Investing.com - Asian shares held steady on Friday, showing stability after sharp gains in the previous session.
The Nikkei 225 edged up less than 0.1% and Australia's S&P/ASX 200 fell 0.2% after hefty gains on Thursday.
Elsewhere in Asia, South Korea's KOSPI was down 0.4%.
Thursday's gains made Australia and Japan among the best performers in Asia this week, with Sydney up 0.9% since last Friday and Tokyo gaining 1.8% over the same period.
Overnight, U.S. stocks ended largely flat after investors locked in gains from the Federal Reserve's somewhat dovish Wednesday policy statement and sold for profits.
The Dow 30 rose 0.09%, the S&P 500 index rose 0.13%, while the NASDAQ Composite index fell 0.08%.
The Federal Reserve on Wednesday left benchmark interest rates unchanged at 0.00-0.25% and cut its monthly bond-buying program to $35 billion from $45 billion in a widely expected move.
The Fed sidestepped addressing specifically how much time will elapse after its monthly stimulus program ends and when interest-rate hikes begin, with investors concluding that the Fed will take its time to tighten policy, which drew applause on Wall Street.
Profit taking cut into gains, however, while markets kept a close eye on events unfolding in Iraq.
Fighting between Iraqi security forces and Sunni insurgents continued on Thursday, while U.S. President Barack Obama said he stood ready to take "targeted and precise" action to control the violence, while reports that Iran is also ready to battle the insurgency sparked fears of a civil war.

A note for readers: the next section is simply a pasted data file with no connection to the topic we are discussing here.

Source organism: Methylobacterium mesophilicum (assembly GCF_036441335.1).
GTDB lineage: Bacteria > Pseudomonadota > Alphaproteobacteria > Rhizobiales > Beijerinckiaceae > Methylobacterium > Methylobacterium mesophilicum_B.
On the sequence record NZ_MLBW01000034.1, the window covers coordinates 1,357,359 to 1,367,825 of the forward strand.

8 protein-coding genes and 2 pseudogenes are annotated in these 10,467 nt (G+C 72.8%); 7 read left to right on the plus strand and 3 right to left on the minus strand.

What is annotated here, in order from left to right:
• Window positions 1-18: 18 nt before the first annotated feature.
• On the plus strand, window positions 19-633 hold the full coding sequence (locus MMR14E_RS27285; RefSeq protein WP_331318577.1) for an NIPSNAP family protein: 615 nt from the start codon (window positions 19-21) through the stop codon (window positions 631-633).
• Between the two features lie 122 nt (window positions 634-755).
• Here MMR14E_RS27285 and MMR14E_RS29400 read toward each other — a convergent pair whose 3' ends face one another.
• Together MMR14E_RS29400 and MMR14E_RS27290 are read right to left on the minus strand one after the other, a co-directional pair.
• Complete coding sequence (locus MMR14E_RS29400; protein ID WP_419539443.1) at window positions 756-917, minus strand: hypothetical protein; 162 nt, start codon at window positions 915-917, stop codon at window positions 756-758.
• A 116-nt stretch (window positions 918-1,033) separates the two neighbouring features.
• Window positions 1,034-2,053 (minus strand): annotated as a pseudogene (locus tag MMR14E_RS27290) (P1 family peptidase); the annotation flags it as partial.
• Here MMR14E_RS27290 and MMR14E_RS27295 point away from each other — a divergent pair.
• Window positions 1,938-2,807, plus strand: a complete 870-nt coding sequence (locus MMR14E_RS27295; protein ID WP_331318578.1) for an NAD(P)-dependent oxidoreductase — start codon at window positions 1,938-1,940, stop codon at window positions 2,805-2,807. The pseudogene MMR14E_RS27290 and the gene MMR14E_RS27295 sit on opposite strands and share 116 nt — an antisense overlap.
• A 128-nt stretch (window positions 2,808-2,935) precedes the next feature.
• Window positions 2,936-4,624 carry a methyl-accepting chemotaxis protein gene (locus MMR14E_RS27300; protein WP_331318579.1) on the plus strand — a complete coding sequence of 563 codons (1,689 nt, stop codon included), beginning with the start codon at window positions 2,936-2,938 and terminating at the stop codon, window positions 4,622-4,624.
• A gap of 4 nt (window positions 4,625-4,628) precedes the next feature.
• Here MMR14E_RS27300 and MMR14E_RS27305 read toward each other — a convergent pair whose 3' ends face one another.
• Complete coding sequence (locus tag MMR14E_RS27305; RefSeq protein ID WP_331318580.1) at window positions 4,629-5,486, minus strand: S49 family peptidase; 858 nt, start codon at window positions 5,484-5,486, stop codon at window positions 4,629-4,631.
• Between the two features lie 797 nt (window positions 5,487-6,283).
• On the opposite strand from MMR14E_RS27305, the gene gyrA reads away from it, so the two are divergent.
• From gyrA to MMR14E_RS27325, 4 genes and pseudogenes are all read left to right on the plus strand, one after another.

Elsewhere, upbeat U.S. data kept stock indices largely in positive territory.
In a report, the Federal Reserve Bank of Philadelphia said that its manufacturing index rose to an eight-month high of 17.8 in June from 15.4 in May. Analysts had expected the index to dip to 14.0 in June.
The data came after the U.S. Department of Labor said the number of individuals filing for initial jobless benefits in the week ending June 14 declined by 6,000 to 312,000 from the previous week's revised total of 318,000. Analysts had expected jobless claims to fall by 4,000 to 314,000 last week.
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